Take the 2-minute tour ×
Stack Overflow is a question and answer site for professional and enthusiast programmers. It's 100% free, no registration required.

It seems that this question has been asked before, I just would like to know whether there is an update in Android.

I plan to write an audio application involving low delay audio I/O (appr. < 10 ms). It seems not to be possible based on the methods proposed by the SDK, hence is there - in the meantime - a way to achieve this goal using the NDK?

share|improve this question

2 Answers 2

there are currently no libraries in the NDK for accessing the android sound system, at least none that are considered safe to use (are stable).

Have you done any tests with the AudioTrack class? Its the lowest latency option available at the moment.

share|improve this answer
    
The problem is the minimum buffersize constraint of the AudioTrack class. This size is significantly too large to realize low delay audio. And on real devices (Motorola Droid), the shown buffersize is even higher than with the emulator.. –  user332530 May 4 '10 at 21:26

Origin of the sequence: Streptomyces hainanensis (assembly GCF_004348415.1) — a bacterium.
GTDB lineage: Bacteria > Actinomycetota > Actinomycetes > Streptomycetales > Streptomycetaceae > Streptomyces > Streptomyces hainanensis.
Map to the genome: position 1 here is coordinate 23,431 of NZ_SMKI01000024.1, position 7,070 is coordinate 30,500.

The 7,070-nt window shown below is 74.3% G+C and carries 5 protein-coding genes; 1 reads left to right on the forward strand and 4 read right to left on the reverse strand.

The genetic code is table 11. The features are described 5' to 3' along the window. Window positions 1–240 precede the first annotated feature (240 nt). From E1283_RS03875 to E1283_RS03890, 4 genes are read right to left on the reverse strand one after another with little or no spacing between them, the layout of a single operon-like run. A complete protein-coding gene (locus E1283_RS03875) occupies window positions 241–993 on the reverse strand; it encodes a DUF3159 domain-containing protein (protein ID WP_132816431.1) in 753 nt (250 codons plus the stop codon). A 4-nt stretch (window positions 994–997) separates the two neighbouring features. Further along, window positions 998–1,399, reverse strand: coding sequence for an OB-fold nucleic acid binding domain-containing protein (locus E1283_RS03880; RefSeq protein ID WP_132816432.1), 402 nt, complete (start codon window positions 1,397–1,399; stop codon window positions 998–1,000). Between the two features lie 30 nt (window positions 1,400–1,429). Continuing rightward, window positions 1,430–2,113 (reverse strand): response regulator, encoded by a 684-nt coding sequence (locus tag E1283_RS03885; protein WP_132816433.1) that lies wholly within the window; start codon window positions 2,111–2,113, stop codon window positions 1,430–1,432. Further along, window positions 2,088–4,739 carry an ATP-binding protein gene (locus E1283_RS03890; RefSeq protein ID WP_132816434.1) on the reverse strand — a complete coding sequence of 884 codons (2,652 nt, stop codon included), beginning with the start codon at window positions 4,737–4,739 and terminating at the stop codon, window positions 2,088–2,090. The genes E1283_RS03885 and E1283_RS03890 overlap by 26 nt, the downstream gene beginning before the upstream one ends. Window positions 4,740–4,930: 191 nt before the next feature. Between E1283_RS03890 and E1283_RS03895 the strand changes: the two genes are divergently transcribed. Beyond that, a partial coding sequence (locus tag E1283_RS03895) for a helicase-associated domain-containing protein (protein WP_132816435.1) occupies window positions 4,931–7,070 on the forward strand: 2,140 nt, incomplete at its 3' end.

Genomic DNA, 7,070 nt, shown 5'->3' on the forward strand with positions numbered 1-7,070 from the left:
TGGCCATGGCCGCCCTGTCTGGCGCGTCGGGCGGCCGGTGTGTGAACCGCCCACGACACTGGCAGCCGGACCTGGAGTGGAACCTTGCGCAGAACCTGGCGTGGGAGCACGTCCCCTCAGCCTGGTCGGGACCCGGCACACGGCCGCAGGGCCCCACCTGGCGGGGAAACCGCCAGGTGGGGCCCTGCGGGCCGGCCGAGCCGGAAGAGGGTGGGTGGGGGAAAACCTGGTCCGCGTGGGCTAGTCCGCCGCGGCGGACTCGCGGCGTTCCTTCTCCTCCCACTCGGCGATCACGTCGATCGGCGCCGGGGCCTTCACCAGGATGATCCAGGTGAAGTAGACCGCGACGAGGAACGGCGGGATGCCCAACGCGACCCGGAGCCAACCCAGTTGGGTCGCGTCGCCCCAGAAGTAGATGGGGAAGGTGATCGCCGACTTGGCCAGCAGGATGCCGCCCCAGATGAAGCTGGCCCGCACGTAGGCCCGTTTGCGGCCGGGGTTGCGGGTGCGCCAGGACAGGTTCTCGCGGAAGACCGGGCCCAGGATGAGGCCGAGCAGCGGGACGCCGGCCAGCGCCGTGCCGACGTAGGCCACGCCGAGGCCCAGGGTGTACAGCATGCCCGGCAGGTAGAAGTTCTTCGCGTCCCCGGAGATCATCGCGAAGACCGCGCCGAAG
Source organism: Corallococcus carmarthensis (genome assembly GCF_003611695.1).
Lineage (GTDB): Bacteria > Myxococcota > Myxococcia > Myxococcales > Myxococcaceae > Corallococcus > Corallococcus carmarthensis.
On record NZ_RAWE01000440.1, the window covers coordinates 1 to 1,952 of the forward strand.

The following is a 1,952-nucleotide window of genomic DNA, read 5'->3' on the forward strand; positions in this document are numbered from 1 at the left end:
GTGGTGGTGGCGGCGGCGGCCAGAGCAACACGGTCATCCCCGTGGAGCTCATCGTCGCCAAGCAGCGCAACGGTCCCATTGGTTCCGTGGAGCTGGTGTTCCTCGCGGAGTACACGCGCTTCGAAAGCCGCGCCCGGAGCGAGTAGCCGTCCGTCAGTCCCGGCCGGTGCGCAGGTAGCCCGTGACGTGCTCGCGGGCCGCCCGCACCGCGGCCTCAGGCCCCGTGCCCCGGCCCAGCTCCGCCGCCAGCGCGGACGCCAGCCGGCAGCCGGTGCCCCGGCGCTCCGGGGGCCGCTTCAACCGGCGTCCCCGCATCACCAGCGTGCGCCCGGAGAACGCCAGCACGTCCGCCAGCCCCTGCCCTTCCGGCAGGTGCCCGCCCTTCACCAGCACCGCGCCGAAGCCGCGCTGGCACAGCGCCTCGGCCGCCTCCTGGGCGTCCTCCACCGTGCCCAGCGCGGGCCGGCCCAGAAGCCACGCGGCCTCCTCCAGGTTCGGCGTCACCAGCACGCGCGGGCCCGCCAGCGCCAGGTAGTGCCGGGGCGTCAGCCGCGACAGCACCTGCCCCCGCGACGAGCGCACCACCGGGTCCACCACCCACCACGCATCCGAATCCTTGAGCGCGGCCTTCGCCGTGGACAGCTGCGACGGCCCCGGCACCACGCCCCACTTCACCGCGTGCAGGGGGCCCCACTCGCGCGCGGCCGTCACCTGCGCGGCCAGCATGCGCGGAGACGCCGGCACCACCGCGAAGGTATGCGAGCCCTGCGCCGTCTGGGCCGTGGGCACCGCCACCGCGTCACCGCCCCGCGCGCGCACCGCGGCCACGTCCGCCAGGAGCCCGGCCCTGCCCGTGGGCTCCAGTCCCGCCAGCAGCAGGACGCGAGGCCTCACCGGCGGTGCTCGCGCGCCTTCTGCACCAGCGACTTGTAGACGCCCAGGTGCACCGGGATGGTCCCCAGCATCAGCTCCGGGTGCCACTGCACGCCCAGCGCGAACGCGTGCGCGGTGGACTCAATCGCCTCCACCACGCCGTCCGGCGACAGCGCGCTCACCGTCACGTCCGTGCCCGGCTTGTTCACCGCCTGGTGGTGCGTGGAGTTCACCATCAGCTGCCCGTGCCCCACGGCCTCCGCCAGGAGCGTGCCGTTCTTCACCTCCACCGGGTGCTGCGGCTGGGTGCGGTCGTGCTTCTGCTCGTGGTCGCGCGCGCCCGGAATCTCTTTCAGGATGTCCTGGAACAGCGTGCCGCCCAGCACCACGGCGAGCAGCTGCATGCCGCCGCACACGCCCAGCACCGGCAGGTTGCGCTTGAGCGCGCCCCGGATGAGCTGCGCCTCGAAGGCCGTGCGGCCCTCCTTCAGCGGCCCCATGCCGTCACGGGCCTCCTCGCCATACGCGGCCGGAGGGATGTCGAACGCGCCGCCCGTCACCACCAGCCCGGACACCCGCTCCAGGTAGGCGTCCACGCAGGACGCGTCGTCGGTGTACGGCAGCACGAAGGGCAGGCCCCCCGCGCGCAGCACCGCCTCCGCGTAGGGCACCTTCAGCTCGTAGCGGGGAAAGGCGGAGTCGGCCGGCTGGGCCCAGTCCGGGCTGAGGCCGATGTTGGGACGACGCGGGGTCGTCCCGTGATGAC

@hkhauke The size of the AudioTrack buffer won't impact the latency of audio playback. To put it another way you don't have to fill the AudioTrack buffer for playback to start if you've set MODE_STREAM. The real question will be how fast the underlying audio system in Android performs as well as how fast the audio hardware itself is. –  Mark May 4 '10 at 22:16
    
Thank you for that hint, I will test that mode! –  user332530 May 5 '10 at 14:04
    
@user332530 Were you able to confirm that you don't need to fill up the buffer before playback? I'm seeing different results. –  Phonon Aug 1 '11 at 18:51
1  
@Phonon I believe that they OpenSL portion of the NDK is now stable (as of 2.3) and usable if you need true low latency, there were also improvements to the java side capabilities and performance. –  Mark Aug 1 '11 at 19:57

Currently 2 main apis are exposed in NDK for Audio: OpenSL (from Android 2.3 Api level 9) OpenMAX AL (from Android 4.0 Api level 14)

A good start point to learn about the OpenSL API in Android is in the samples code of the NDK: look at "native-audio" sample.

Measurement about performances were made in this blog: http://audioprograming.wordpress.com/

As summary the best latencies obtained were around 100-200ms, far from your target. But, from android NDK documentation, the OpenSL interface is the one that in the future will benefit most from HW acceleration to go towards low latency.

share|improve this answer

Your Answer

 
discard

By posting your answer, you agree to the privacy policy and terms of service.

Not the answer you're looking for? Browse other questions tagged or ask your own question.